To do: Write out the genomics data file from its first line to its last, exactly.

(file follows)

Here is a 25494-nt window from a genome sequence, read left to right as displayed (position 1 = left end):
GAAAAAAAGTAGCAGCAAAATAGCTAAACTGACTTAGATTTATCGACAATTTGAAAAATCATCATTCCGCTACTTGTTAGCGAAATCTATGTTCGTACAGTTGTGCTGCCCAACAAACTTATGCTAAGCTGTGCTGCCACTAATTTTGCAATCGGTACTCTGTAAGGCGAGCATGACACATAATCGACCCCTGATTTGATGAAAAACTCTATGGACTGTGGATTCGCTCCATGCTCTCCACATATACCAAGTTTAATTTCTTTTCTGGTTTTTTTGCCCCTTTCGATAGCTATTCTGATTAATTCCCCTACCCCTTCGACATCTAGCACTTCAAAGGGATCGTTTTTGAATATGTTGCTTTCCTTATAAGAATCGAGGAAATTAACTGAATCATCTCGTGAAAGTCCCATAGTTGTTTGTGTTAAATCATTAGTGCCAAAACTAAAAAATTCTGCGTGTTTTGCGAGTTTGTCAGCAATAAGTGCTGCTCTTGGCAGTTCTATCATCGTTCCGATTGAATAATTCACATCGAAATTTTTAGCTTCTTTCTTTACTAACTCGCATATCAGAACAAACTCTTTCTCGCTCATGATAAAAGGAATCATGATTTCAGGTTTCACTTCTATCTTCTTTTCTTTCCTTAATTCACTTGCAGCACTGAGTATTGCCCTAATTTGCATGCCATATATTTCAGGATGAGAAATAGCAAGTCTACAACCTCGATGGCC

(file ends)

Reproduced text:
Here is a 25494-nt window from a genome sequence, read left to right as displayed (position 1 = left end):
GAAAAAAAGTAGCAGCAAAATAGCTAAACTGACTTAGATTTATCGACAATTTGAAAAATCATCATTCCGCTACTTGTTAGCGAAATCTATGTTCGTACAGTTGTGCTGCCCAACAAACTTATGCTAAGCTGTGCTGCCACTAATTTTGCAATCGGTACTCTGTAAGGCGAGCATGACACATAATCGACCCCTGATTTGATGAAAAACTCTATGGACTGTGGATTCGCTCCATGCTCTCCACATATACCAAGTTTAATTTCTTTTCTGGTTTTTTTGCCCCTTTCGATAGCTATTCTGATTAATTCCCCTACCCCTTCGACATCTAGCACTTCAAAGGGATCGTTTTTGAATATGTTGCTTTCCTTATAAGAATCGAGGAAATTAACTGAATCATCTCGTGAAAGTCCCATAGTTGTTTGTGTTAAATCATTAGTGCCAAAACTAAAAAATTCTGCGTGTTTTGCGAGTTTGTCAGCAATAAGTGCTGCTCTTGGCAGTTCTATCATCGTTCCGATTGAATAATTCACATCGAAATTTTTAGCTTCTTTCTTTACTAACTCGCATATCAGAACAAACTCTTTCTCGCTCATGATAAAAGGAATCATGATTTCAGGTTTCACTTCTATCTTCTTTTCTTTCCTTAATTCACTTGCAGCACTGAGTATTGCCCTAATTTGCATGCCATATATTTCAGGATGAGAAATAGCAAGTCTACAACCTCGATGGCC